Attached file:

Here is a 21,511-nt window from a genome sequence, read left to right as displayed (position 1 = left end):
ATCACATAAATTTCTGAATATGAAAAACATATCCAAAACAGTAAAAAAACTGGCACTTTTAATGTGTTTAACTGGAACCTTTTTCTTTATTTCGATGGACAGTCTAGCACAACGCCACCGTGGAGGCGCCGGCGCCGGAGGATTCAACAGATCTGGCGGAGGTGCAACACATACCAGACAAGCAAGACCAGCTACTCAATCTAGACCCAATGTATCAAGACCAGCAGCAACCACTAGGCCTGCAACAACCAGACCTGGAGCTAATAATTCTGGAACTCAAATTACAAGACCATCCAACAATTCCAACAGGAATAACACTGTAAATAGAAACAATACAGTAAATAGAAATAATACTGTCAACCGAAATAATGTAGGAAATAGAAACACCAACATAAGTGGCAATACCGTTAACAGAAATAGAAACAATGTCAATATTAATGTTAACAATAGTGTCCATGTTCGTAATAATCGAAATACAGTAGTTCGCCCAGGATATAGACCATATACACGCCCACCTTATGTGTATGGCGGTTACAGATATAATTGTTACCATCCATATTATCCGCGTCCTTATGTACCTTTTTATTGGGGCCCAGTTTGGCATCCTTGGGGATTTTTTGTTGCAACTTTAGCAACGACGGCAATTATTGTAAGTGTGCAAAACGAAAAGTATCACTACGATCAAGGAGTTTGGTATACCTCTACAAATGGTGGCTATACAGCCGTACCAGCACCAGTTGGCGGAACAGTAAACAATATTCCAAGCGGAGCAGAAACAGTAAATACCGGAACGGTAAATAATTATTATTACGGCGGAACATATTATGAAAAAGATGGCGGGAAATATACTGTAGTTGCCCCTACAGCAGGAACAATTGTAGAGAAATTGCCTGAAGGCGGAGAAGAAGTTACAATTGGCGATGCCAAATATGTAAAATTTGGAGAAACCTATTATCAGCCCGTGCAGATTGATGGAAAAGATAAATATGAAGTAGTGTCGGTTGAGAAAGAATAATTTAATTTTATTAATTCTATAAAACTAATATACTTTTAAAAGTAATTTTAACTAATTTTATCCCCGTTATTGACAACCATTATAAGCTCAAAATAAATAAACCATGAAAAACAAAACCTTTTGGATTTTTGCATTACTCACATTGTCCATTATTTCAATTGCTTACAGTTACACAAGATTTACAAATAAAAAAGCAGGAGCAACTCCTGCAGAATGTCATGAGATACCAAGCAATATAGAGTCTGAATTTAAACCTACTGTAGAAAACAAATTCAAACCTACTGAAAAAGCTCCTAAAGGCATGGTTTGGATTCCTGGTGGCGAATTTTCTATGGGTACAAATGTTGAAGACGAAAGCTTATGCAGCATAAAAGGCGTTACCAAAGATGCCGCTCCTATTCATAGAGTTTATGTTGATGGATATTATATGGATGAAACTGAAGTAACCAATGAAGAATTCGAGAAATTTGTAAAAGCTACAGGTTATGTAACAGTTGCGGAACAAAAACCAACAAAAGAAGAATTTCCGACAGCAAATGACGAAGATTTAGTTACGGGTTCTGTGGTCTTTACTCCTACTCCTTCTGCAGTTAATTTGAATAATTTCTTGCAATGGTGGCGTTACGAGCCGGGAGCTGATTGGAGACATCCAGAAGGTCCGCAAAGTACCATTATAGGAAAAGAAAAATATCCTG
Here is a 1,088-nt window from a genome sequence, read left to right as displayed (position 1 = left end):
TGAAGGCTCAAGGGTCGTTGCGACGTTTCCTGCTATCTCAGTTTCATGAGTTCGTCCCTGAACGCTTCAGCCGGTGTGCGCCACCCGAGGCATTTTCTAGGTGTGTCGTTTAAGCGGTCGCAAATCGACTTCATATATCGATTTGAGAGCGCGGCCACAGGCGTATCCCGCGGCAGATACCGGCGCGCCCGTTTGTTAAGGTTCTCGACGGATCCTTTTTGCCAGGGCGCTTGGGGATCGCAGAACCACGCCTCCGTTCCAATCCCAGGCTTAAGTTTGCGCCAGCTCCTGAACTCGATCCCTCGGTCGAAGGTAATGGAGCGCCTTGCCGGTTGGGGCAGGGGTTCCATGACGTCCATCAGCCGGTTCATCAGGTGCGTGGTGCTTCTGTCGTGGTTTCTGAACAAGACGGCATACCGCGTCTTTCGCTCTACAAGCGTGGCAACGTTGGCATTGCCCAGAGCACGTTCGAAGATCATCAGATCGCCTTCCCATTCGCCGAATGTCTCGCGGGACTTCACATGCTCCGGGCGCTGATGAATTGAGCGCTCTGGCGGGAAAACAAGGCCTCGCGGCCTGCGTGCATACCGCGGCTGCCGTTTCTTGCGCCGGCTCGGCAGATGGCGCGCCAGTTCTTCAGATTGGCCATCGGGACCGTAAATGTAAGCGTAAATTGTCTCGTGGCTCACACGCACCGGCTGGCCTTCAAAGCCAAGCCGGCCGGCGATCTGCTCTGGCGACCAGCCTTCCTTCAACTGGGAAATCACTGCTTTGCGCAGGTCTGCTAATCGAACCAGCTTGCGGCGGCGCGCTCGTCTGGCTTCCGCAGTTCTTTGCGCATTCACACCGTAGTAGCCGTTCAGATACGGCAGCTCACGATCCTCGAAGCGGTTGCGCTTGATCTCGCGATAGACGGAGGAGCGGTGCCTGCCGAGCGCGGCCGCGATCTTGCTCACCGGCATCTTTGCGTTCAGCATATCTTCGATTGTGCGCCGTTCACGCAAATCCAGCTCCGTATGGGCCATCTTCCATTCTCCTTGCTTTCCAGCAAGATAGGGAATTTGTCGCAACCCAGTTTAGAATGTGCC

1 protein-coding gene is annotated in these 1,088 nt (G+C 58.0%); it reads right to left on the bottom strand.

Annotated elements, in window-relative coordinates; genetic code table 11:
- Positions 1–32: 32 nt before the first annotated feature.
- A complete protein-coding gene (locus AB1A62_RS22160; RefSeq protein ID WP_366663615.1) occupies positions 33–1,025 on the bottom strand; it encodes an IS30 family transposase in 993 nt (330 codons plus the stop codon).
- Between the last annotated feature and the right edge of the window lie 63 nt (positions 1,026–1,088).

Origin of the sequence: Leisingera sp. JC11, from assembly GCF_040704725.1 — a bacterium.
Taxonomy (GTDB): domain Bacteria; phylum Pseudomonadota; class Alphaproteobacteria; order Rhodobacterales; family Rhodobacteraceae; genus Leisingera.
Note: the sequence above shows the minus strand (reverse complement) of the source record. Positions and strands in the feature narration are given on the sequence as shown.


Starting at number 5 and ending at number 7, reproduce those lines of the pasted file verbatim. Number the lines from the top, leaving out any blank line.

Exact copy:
1 protein-coding gene is annotated in these 1,088 nt (G+C 58.0%); it reads right to left on the bottom strand.

Annotated elements, in window-relative coordinates; genetic code table 11:
- Positions 1–32: 32 nt before the first annotated feature.